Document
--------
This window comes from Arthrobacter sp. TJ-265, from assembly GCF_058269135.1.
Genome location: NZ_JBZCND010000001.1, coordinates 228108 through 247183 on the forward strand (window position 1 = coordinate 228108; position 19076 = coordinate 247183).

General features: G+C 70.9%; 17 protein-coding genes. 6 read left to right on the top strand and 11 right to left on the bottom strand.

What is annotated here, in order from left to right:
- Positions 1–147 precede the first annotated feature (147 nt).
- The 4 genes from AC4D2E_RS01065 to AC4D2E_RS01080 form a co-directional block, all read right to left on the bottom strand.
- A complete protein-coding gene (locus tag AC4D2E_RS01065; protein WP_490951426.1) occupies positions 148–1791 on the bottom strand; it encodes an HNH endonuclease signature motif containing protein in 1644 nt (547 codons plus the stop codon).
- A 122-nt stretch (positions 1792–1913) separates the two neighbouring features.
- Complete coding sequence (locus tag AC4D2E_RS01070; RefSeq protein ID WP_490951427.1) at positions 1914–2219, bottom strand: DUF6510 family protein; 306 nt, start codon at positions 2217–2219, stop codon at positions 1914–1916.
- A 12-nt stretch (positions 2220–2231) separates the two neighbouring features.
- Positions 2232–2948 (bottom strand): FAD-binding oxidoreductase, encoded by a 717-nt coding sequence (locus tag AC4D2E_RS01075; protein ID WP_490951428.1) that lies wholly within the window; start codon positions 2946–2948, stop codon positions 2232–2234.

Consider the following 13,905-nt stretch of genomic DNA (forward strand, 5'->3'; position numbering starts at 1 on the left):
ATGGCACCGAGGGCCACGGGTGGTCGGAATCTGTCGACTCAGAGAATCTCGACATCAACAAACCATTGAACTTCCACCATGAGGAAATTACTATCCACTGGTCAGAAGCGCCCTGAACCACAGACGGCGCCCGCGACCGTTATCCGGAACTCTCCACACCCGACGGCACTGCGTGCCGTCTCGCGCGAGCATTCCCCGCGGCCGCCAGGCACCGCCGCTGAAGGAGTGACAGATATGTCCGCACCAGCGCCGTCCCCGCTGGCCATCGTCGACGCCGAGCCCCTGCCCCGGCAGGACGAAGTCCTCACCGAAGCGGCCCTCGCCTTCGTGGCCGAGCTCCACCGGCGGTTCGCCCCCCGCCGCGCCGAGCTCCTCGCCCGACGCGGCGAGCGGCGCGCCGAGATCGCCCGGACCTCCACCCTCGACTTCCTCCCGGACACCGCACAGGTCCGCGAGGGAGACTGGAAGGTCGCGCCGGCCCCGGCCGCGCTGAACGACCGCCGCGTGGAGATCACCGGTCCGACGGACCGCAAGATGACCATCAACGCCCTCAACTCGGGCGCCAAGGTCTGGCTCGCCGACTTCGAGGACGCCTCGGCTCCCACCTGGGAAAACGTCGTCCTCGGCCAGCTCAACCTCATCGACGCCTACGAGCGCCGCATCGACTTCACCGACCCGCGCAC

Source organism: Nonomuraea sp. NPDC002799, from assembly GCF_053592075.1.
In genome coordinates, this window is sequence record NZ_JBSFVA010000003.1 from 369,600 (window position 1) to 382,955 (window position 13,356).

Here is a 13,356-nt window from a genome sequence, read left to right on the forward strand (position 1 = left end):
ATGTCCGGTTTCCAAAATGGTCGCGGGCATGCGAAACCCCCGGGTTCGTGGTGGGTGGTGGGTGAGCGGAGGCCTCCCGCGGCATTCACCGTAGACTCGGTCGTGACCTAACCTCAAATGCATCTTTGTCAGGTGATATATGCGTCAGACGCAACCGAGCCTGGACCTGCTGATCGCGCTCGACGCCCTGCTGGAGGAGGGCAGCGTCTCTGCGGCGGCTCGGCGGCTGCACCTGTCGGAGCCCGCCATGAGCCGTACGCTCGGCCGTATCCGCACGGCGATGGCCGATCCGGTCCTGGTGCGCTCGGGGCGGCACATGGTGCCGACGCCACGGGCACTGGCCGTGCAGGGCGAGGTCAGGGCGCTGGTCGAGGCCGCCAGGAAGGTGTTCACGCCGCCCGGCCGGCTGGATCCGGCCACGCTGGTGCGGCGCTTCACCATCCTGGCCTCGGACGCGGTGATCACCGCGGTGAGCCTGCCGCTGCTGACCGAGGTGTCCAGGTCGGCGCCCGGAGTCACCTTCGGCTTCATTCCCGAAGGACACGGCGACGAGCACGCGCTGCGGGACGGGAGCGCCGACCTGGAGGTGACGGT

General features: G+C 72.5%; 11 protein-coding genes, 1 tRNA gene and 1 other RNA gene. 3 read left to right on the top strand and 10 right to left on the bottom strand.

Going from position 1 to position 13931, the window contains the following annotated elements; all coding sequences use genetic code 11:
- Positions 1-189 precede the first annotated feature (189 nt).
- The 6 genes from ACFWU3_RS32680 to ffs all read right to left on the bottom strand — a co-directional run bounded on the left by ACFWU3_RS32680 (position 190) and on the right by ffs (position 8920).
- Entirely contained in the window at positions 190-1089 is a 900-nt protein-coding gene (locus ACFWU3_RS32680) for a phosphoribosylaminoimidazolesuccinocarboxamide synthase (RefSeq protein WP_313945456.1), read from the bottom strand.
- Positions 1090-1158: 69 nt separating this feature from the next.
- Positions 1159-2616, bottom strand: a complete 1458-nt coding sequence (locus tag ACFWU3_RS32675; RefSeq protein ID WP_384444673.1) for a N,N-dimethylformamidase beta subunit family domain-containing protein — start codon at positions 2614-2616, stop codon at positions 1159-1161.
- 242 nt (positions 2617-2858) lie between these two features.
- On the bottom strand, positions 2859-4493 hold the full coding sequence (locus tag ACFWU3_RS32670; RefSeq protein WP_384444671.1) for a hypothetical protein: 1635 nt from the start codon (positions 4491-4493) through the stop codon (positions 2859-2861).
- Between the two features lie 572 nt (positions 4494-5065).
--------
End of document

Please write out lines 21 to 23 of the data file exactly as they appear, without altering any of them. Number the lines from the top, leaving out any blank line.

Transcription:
- The 6 genes from ACFWU3_RS32680 to ffs all read right to left on the bottom strand — a co-directional run bounded on the left by ACFWU3_RS32680 (position 190) and on the right by ffs (position 8920).
- Entirely contained in the window at positions 190-1089 is a 900-nt protein-coding gene (locus ACFWU3_RS32680) for a phosphoribosylaminoimidazolesuccinocarboxamide synthase (RefSeq protein WP_313945456.1), read from the bottom strand.
- Positions 1090-1158: 69 nt separating this feature from the next.